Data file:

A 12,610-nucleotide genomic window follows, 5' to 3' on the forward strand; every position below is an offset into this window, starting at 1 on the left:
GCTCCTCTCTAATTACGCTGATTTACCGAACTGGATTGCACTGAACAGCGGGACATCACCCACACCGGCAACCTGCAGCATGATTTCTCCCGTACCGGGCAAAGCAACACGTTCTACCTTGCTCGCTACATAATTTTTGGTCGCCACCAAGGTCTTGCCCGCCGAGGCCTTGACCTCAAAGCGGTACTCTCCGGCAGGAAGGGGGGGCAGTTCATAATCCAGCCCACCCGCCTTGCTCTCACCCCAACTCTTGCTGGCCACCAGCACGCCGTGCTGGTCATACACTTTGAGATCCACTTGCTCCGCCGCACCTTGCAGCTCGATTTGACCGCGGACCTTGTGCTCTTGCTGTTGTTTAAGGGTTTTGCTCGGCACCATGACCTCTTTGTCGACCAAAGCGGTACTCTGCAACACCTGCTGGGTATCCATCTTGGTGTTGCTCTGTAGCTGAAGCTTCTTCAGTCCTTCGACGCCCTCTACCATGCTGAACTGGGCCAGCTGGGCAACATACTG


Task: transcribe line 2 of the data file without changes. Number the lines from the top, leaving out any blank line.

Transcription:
GCTCCTCTCTAATTACGCTGATTTACCGAACTGGATTGCACTGAACAGCGGGACATCACCCACACCGGCAACCTGCAGCATGATTTCTCCCGTACCGGGCAAAGCAACACGTTCTACCTTGCTCGCTACATAATTTTTGGTCGCCACCAAGGTCTTGCCCGCCGAGGCCTTGACCTCAAAGCGGTACTCTCCGGCAGGAAGGGGGGGCAGTTCATAATCCAGCCCACCCGCCTTGCTCTCACCCCAACTCTTGCTGGCCACCAGCACGCCGTGCTGGTCATACACTTTGAGATCCACTTGCTCCGCCGCACCTTGCAGCTCGATTTGACCGCGGACCTTGTGCTCTTGCTGTTGTTTAAGGGTTTTGCTCGGCACCATGACCTCTTTGTCGACCAAAGCGGTACTCTGCAACACCTGCTGGGTATCCATCTTGGTGTTGCTCTGTAGCTGAAGCTTCTTCAGTCCTTCGACGCCCTCTACCATGCTGAACTGGGCCAGCTGGGCAACATACTG